The result of this primarily turn-based experience is one thing above all: it's not very well-arranged. The problem lies within the simplified representation of each attack radius, the persistent area of effects, as well as in the visualisation of time. In combination with the dizzying number of enemies and the fixed camera perspective, the gaming experience is anything but inviting and makes precise targeting of your units all the more difficult. Especially in the later missions, I regularly felt overwhelmed due to this. You always have to be one step ahead of the Kaiju hordes while they are raining down from the sky. However, the difficulty level of 13 Sentinels: Aegis Rim remains very humane for the most part thanks to some powerful character development (only the last mission is something else entirely).
The strategy element isn't particularly pretty to watch, but it proves that developer Vanillaware can produce something different beyond simple 2D platformers. And despite my grumbling, I have to admit how much fun I had with a game mode that is simply called Destruction. The very limited enemy AI follows simple attack routines that stand no chance against the agile Sentinels. However, what they lack in strength they make up with their extreme numbers and this is why you have to prioritise your forces accordingly. If the enemy catches you by surprise, you will be overrun and lose control.
During these fights, you receive more information about the overall story ark, all while the emotional bonds between our characters are deepened. The cast consists of multiple teenagers and young adults who, despite all the supernatural incidents, had a fairly normal everyday life with all the usual problems, at least until recently. During their conversations, you'll see how emotions, feelings, and relationships are just as important as pop culture, food, and personal insecurity. Because this story is ultimately about not giving up hope, Vanillaware wants to lighten the mood from time to time.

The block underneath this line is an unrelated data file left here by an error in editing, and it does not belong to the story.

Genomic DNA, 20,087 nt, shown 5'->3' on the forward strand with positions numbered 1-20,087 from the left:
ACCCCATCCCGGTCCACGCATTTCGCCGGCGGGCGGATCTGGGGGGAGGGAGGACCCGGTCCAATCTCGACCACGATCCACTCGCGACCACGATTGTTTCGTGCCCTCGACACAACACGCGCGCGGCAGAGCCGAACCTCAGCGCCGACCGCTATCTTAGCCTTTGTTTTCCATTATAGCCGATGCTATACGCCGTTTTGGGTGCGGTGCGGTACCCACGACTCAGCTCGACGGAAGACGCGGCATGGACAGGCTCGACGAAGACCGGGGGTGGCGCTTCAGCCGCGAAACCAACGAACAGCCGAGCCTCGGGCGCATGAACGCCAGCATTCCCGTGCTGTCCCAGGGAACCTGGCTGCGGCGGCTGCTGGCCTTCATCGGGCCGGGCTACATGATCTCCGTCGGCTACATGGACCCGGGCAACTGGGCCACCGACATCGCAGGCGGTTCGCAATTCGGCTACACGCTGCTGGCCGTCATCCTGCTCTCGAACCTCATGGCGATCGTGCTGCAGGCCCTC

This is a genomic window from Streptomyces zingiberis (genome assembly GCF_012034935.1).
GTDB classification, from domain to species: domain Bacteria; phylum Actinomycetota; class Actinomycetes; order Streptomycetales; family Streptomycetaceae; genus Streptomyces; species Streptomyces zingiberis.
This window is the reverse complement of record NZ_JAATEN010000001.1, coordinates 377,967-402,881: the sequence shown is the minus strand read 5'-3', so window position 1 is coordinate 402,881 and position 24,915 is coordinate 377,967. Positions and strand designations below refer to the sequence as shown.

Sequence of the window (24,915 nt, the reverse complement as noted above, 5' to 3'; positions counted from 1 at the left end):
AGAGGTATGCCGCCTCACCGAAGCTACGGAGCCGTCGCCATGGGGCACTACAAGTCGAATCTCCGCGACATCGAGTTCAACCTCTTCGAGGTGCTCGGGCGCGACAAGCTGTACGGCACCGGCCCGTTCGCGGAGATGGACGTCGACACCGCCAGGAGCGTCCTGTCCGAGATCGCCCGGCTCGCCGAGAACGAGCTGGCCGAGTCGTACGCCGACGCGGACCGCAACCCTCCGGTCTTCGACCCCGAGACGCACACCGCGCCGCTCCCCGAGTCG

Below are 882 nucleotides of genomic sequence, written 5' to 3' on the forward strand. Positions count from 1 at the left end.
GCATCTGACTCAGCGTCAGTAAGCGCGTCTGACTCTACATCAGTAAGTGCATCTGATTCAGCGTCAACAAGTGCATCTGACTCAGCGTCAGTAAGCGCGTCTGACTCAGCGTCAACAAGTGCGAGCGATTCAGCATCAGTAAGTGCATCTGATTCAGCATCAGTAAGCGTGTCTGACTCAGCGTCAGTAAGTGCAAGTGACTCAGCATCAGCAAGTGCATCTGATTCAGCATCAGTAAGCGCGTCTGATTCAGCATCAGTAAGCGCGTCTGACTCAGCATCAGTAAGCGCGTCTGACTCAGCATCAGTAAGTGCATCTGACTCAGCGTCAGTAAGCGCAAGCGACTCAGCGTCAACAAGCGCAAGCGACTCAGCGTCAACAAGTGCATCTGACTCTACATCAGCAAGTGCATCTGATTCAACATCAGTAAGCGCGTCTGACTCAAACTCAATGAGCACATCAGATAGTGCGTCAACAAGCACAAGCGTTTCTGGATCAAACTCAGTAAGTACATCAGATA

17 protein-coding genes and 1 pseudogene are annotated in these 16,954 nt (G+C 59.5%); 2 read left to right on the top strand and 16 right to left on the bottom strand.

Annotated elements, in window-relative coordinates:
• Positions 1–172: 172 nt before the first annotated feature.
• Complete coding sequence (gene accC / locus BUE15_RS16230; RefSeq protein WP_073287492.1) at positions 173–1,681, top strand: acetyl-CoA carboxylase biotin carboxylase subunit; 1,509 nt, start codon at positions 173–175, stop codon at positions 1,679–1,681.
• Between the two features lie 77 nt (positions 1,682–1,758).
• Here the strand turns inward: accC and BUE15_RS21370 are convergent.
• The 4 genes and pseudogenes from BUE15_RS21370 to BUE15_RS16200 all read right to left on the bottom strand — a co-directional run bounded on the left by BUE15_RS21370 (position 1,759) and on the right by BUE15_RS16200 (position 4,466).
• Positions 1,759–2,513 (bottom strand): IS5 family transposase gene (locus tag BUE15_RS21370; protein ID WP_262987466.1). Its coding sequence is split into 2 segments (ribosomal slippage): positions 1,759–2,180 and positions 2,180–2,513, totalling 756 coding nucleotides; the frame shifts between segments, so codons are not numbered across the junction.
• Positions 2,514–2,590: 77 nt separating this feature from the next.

Visual or narrative adventures often hit us with surprising plot twists and variations of known set pieces and tropes. Vanillaware picks up on this formula but turns it into something unique that is highly recognisable. In my opinion, the great storytelling of 13 Sentinels: Aegis Rim deserves special praise here for more than one reason: while games like Danganronpa, Zero Escape and Steins;Gate explore similarly exciting topics that also connect with some, this adventure is set out on a completely different level, both in terms of the scope of the central conflict, its resolution, and how it is all presented.
As you most likely have seen by now, 13 Sentinels: Aegis Rim is a feast for the eyes. The title has quite a few set pieces, all of which have a certain style and mood to them. The low sun is reflected in the glossy lino flooring and on the cleanly polished school desks, while at night bright neon signs transform the city into a sea of lights. Placing these figures in front of such dazzling environments can create some truly eye-catching moments - even if the design occasionally shows limitations in the washed-out 2D templates. Still, in my opinion, it is, without a doubt, one of the prettiest games of the year.
13 Sentinels: Aegis Rim is one of the most thrillingly told adventures that I have experienced in recent memory and at the same time I am pretty sure that it will be the densest, most thoughtful games that you'll lose yourself in this year. Although one can roughly arrange the puzzle pieces throughout the course of the game, it is only at the very end that you realise the overall picture and the extent of this fantastic story. However, as soon as it all falls into place and you finally realise what is about to unfold in front of your eyes, you'll appreciate this wonderful journey all the more.
9 / 10
Engaging presentation, battles empowers your (hidden) mecha fantasies, simple explanation of complicated sci-fi topics, extensive archive function helps answer your questions throughout the entire game.
Many characters and complex topics require a keen mind, fights can be confusing and lead to frame drops (even on a PS4 Pro).